“That’s just what I’ve been telling scouts. You’re lucky to have your major picked out.”

Having an interest in broadcasting didn’t mean Brad would excel at it. As their father stated, academics wasn’t his strength, and college was harder than high school. Brad sighed, his stomach clenching in a knot. (More internal thought to keep the scene in Brad’s POV.)

“What’s wrong?” T.J. asked.

It was quiet except for a car driving into the resident parking lot. Brad didn’t know how much to admit. What was he supposed to say? That he feared getting homesick and not fitting in? That despite his big talk, he worried that he wouldn’t be good enough? (More internal thought. I have gotten much better at deep POV since writing the original draft as a teen.)

“Is it Sherry and the Florida thing?”

“Yeah. It’s Sherry.” Might as well confess that much since T.J. suspected it was bothering him. “I’m wondering whether she’d stay if I played junior locally.”

“You mean in the NCDC?”

The National Collegiate Development Conference was a tuition-free junior league in the Northeast, making it an attractive opportunity for players throughout the region. Brad rolled onto his side and peered over the edge of his bed though he couldn’t see T.J.’s face in the darkness. (Here I added some more authenticity about junior hockey and a little description.)

“It’s a good league. A lot of their guys are getting commitments. Trey wants to get on one of those teams.”

“Yeah, but I thought we were both going for the USHL,” T.J. said.

They’d selected the more established USHL as a first choice because so many D1 players and NHL draft picks had ties to the league. Brad and T.J. met some scouts at camp and had been corresponding with several over email. They might not get on the same team, but they’d agreed this was their ideal steppingstone. (Note how the dialogue in the rewrite has more tension than the original and hints at more problems.)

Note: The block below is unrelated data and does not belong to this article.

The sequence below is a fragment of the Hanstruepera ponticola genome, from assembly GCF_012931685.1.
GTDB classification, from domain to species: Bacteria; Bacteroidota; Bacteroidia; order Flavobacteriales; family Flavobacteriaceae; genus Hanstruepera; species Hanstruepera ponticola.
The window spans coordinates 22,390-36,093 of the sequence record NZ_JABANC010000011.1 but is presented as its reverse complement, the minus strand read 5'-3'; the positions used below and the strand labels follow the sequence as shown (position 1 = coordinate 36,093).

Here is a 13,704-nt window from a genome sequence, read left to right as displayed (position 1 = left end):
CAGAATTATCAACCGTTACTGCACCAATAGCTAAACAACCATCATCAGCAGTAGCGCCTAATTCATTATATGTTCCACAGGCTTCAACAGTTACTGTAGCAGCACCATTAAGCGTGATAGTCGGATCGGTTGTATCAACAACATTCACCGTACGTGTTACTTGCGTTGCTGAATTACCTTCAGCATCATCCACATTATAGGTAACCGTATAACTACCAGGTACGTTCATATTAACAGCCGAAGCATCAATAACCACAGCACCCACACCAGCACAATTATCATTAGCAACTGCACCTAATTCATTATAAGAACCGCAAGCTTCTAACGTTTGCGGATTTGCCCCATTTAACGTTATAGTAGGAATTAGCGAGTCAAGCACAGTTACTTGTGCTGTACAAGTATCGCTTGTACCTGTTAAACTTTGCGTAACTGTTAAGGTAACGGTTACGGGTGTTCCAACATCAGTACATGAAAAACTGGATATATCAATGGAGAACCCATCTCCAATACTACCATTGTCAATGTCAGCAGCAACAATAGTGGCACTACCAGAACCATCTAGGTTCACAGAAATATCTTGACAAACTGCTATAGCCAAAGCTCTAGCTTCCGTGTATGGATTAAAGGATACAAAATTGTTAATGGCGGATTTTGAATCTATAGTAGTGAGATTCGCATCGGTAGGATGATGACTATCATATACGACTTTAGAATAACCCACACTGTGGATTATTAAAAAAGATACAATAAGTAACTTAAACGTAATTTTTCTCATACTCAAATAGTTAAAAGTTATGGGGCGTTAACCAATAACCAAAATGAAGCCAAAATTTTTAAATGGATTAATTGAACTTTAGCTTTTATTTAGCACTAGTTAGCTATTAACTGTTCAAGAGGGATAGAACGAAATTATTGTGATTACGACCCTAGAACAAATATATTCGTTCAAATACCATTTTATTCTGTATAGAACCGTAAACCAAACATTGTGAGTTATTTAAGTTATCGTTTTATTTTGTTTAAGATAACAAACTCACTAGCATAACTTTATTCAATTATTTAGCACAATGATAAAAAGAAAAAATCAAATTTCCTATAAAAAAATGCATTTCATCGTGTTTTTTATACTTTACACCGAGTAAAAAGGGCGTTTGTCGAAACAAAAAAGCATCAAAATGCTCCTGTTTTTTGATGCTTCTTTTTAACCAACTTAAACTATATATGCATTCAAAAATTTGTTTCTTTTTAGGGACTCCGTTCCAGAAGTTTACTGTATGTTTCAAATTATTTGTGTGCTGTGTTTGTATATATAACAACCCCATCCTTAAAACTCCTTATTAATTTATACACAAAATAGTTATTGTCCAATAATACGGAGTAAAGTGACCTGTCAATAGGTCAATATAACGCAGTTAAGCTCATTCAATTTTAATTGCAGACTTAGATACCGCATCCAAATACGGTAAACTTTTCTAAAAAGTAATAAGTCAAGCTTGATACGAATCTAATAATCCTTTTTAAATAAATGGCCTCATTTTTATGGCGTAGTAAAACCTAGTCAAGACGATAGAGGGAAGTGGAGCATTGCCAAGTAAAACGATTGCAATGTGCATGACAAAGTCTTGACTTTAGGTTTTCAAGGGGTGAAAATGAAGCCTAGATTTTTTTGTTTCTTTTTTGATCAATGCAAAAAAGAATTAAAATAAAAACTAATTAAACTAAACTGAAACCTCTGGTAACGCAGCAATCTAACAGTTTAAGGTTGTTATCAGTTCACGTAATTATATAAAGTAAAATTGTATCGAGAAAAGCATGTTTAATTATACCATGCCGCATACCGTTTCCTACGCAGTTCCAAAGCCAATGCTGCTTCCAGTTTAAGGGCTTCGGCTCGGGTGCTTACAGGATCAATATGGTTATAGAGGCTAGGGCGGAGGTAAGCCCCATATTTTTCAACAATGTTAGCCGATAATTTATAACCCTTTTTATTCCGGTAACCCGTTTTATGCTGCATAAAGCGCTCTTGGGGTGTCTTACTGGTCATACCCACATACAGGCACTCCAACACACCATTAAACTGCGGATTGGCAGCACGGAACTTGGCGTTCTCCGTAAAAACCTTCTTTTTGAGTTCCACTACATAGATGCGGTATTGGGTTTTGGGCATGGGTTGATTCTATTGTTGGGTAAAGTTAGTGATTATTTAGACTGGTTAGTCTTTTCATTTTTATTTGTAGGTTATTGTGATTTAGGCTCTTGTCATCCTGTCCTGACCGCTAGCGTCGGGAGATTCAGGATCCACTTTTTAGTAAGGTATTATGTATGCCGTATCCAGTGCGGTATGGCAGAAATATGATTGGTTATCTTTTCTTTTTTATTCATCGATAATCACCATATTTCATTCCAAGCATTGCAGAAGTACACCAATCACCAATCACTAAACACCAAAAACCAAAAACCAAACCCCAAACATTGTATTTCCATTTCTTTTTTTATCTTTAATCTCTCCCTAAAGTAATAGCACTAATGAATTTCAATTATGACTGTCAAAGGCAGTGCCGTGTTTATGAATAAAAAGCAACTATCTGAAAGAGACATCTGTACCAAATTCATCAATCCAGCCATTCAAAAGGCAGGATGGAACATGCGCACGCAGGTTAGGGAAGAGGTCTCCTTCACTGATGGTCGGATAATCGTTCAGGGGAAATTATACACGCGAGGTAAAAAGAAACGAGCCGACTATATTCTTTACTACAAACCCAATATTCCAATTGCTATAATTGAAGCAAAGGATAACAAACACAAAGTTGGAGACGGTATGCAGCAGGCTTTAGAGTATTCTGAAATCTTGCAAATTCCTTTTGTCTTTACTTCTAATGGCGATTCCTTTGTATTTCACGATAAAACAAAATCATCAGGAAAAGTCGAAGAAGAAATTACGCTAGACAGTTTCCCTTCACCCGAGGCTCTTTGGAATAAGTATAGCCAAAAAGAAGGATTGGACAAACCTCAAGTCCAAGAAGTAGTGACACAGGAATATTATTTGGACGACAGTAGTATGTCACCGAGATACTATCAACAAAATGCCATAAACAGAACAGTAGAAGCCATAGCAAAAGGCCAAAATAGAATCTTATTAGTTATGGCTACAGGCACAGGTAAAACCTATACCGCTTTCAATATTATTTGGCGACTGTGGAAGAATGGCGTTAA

“What, I can’t change my mind?” Brad leaned up on his elbow, glaring down at the lower bunk.

“Because of a girl?” T.J. asked sharply. “You’re seventeen.”

“Sherry’s not just some girl. You have a new girlfriend every other week, so don’t go giving me relationship advice.” Brad and Sherry disagreed over how long it would take his brother to dump Kayla. Sherry expected them to attend Prom together. Brad gave it till mid-January before T.J. claimed she was too clingy and moved on to someone else. (This gets us into Brad’s head and also gives insight into T.J.)

Swearing under his breath, T.J. got up and crossed the room. He switched on the light, and Brad winced. “Damn it, T.J.”

T.J. paced in his Bayview T-shirt and sweatpants. They both wore exercise clothes to bed and worked out when they woke up. “Even if you two stayed in New England, how often do you think you’d see her? Your life will revolve around hockey. You’ll have games on weekends, a lot of them away games. She’ll be busy with school. I don’t get the logic here.”

“I’d see her a lot more than if she’s in Florida and I’m in freakin’ Nebraska,” Brad growled. (This dialogue is more interesting than in the original as it shows conflict between them.)

“All I’m saying is you’ll be wrapped up in the team. Do you really think it’s fair to pressure her to give up Florida? I get that you’ll miss her. But you’ll both come home sometimes. In between, you can FaceTime and text.” (I added the FaceTiming and texting to make it more current for today’s readers.)